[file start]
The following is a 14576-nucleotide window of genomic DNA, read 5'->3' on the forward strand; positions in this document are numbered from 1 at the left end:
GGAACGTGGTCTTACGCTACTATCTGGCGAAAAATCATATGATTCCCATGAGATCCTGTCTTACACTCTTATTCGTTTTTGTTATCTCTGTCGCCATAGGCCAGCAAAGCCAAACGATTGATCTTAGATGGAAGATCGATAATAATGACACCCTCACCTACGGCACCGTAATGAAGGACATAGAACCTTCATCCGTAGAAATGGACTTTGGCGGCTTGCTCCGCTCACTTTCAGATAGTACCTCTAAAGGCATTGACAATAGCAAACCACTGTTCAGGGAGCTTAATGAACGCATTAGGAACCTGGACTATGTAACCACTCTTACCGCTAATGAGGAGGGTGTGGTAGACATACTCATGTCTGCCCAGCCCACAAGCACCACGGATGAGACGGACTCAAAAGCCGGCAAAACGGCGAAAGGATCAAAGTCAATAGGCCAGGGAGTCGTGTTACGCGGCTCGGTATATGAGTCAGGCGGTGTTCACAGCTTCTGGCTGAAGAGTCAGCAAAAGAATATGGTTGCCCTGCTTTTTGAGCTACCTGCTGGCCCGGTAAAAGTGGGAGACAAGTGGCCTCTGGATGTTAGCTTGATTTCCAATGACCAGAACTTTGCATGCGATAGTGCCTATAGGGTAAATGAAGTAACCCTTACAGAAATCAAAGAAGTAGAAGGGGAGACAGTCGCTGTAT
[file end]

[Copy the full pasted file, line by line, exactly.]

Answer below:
The following is a 14576-nucleotide window of genomic DNA, read 5'->3' on the forward strand; positions in this document are numbered from 1 at the left end:
GGAACGTGGTCTTACGCTACTATCTGGCGAAAAATCATATGATTCCCATGAGATCCTGTCTTACACTCTTATTCGTTTTTGTTATCTCTGTCGCCATAGGCCAGCAAAGCCAAACGATTGATCTTAGATGGAAGATCGATAATAATGACACCCTCACCTACGGCACCGTAATGAAGGACATAGAACCTTCATCCGTAGAAATGGACTTTGGCGGCTTGCTCCGCTCACTTTCAGATAGTACCTCTAAAGGCATTGACAATAGCAAACCACTGTTCAGGGAGCTTAATGAACGCATTAGGAACCTGGACTATGTAACCACTCTTACCGCTAATGAGGAGGGTGTGGTAGACATACTCATGTCTGCCCAGCCCACAAGCACCACGGATGAGACGGACTCAAAAGCCGGCAAAACGGCGAAAGGATCAAAGTCAATAGGCCAGGGAGTCGTGTTACGCGGCTCGGTATATGAGTCAGGCGGTGTTCACAGCTTCTGGCTGAAGAGTCAGCAAAAGAATATGGTTGCCCTGCTTTTTGAGCTACCTGCTGGCCCGGTAAAAGTGGGAGACAAGTGGCCTCTGGATGTTAGCTTGATTTCCAATGACCAGAACTTTGCATGCGATAGTGCCTATAGGGTAAATGAAGTAACCCTTACAGAAATCAAAGAAGTAGAAGGGGAGACAGTCGCTGTAT